Canadian early childhood development expert Dr Stuart Shanker spent time in Western Australia in June 2012, as the Commissioner for Children and Young People’s 2012 Thinker in Residence. During his two week residency, Dr Shanker presented to more than 2,000 people at 35 seminars, workshops, forums, lectures and meetings. His presentations resonated with parents, teachers and a wide range of other professionals who work with and support children and young people.
The focus of his visit was on sharing knowledge and information about the concept of ‘self-regulation’, which Dr Shanker described in his Report of the 2012 Thinker in Residence (page 5) as follows:
"Self-regulation refers to a child’s ability to deal with stressors effectively and efficiently and then return to a baseline of being calmly focused and alert. The more smoothly a child can make the transitions from being hypo-aroused (necessary for recovery) to hyper-aroused (necessary to meet a challenge) and return to being calmly focused and alert, the better is said to be his or her ‘optimal regulation’.
The more stressors a child is dealing with, the harder it becomes to remain calmly focused and alert. A child’s negative behaviour is not some sort of ‘innate’ character flaw, but a chronic state of being over-aroused that is draining his capacity to deal with new stressors.
Think of this in terms of putting your foot on the accelerator or the brakes to deal with changing driving conditions. If we aim to maintain a constant speed, say 100km/h, then we will need to adjust the pressure that we apply to the accelerator to allow for changes to the road, incline and wind.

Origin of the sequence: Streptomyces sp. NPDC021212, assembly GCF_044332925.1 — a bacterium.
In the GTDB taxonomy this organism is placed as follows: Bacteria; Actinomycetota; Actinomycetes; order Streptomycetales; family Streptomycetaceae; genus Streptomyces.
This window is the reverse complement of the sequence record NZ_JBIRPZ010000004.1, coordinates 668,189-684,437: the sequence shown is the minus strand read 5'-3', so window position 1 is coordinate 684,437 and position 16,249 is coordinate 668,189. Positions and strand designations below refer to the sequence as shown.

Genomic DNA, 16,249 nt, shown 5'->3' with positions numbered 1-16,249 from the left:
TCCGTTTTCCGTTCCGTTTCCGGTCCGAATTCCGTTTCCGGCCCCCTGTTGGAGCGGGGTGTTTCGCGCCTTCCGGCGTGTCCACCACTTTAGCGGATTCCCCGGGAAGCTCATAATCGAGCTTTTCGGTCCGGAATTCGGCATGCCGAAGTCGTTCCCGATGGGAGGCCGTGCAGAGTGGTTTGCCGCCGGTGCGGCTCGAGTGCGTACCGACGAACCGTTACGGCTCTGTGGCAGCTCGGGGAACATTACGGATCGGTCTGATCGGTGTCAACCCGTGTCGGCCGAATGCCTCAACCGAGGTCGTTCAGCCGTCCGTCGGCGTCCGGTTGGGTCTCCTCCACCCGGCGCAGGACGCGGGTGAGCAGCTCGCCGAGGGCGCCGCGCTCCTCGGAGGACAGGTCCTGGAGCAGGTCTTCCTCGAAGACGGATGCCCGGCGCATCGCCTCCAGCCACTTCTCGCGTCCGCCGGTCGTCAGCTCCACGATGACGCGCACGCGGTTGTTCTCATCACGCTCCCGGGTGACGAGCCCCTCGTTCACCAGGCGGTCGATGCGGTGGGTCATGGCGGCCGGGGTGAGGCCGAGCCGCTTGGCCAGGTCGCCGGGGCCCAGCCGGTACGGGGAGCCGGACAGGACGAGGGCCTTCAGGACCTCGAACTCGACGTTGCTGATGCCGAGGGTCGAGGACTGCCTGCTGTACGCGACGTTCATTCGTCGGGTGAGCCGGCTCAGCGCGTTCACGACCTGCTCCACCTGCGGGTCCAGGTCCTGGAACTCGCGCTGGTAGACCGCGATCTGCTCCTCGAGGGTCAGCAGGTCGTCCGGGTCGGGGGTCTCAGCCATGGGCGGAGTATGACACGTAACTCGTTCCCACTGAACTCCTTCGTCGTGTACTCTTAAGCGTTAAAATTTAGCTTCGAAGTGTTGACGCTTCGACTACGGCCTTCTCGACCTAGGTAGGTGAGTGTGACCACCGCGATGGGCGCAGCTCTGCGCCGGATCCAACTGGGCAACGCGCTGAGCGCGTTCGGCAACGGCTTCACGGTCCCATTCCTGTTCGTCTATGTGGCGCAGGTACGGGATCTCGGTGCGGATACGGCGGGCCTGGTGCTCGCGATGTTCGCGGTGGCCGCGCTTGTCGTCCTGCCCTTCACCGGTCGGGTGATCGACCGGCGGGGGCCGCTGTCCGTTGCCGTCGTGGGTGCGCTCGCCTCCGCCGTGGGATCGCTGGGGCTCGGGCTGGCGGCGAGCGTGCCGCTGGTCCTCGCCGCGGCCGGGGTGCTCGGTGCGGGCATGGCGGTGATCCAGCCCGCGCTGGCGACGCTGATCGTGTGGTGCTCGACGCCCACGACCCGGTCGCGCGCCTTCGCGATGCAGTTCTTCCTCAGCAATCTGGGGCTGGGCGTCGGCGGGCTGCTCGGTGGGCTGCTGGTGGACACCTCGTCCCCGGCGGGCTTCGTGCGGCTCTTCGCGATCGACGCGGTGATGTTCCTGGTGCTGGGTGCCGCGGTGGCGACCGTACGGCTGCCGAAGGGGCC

Some children, for all sorts of reasons – biological, environment and social – may be pushing too hard on their ‘accelerator’, or jump between gears too quickly, or are slow to accelerate. Just like driver training, children need to master the ability to find their optimum speed or level of arousal. The problem appears to be that if the brakes are used too much, they begin to lose some of their resilience; and research is telling us that this is already apparent in children as young as the age of four."
Dr Shanker identifies five major sources of stress in a child’s life, and suggests that self-regulation needs to be thought of in terms of these five domains:
- Physiological – the activity or the level of energy in the human nervous system. For example, some children may be hypersensitive to noise.
- Emotional – positive emotions (for example, interest, curiosity, happiness) produce energy, while negative emotions consume great amounts of energy.
- Cognitive – mental processes such as memory, attention, the acquisition and retention of information, and problem solving.
- Social – understanding social cues and behaving in a socially appropriate manner.
- Prosocial – voluntary behaviour intended to benefit another, such as helping, sharing, donating, cooperating.
To read Dr Shanker’s full report on his time in WA as the Commissioner for Children & Young People’s 2012 Thinker in Residence, click here.
To read more about the concept of self-regulation, and the work of Dr Shanker and his colleagues — including Project Director, Mike McKay — at the Canadian Self-Regulation Initiative, click here.
For a brief summary of the concept of self-regulation concept (prepared by Dr Shanker), click here.